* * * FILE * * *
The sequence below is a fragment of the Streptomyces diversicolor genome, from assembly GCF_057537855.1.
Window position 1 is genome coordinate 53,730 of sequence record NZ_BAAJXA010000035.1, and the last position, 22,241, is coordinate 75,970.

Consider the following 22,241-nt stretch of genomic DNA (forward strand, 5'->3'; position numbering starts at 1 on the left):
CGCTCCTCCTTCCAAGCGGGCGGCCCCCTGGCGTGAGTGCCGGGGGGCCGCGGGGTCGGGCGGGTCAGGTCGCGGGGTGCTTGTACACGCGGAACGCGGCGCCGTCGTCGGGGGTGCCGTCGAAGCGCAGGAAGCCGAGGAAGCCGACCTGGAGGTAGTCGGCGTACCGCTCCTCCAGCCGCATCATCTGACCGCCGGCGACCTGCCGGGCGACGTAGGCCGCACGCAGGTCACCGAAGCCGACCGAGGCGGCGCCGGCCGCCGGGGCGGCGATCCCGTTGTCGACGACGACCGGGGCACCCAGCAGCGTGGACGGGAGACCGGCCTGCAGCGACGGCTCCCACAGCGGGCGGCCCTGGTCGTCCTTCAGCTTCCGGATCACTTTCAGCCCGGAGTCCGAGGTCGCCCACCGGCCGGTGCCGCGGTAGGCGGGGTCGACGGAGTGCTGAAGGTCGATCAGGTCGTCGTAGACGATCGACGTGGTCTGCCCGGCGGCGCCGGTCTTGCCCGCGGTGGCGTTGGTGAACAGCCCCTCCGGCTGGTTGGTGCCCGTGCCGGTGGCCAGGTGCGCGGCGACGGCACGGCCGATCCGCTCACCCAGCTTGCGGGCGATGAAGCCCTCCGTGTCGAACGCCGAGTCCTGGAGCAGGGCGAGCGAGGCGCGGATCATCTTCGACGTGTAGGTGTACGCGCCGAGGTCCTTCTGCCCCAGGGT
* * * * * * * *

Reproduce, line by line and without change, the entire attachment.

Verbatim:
The sequence below is a fragment of the Streptomyces diversicolor genome, from assembly GCF_057537855.1.
Window position 1 is genome coordinate 53,730 of sequence record NZ_BAAJXA010000035.1, and the last position, 22,241, is coordinate 75,970.

Consider the following 22,241-nt stretch of genomic DNA (forward strand, 5'->3'; position numbering starts at 1 on the left):
CGCTCCTCCTTCCAAGCGGGCGGCCCCCTGGCGTGAGTGCCGGGGGGCCGCGGGGTCGGGCGGGTCAGGTCGCGGGGTGCTTGTACACGCGGAACGCGGCGCCGTCGTCGGGGGTGCCGTCGAAGCGCAGGAAGCCGAGGAAGCCGACCTGGAGGTAGTCGGCGTACCGCTCCTCCAGCCGCATCATCTGACCGCCGGCGACCTGCCGGGCGACGTAGGCCGCACGCAGGTCACCGAAGCCGACCGAGGCGGCGCCGGCCGCCGGGGCGGCGATCCCGTTGTCGACGACGACCGGGGCACCCAGCAGCGTGGACGGGAGACCGGCCTGCAGCGACGGCTCCCACAGCGGGCGGCCCTGGTCGTCCTTCAGCTTCCGGATCACTTTCAGCCCGGAGTCCGAGGTCGCCCACCGGCCGGTGCCGCGGTAGGCGGGGTCGACGGAGTGCTGAAGGTCGATCAGGTCGTCGTAGACGATCGACGTGGTCTGCCCGGCGGCGCCGGTCTTGCCCGCGGTGGCGTTGGTGAACAGCCCCTCCGGCTGGTTGGTGCCCGTGCCGGTGGCCAGGTGCGCGGCGACGGCACGGCCGATCCGCTCACCCAGCTTGCGGGCGATGAAGCCCTCCGTGTCGAACGCCGAGTCCTGGAGCAGGGCGAGCGAGGCGCGGATCATCTTCGACGTGTAGGTGTACGCGCCGAGGTCCTTCTGCCCCAGGGT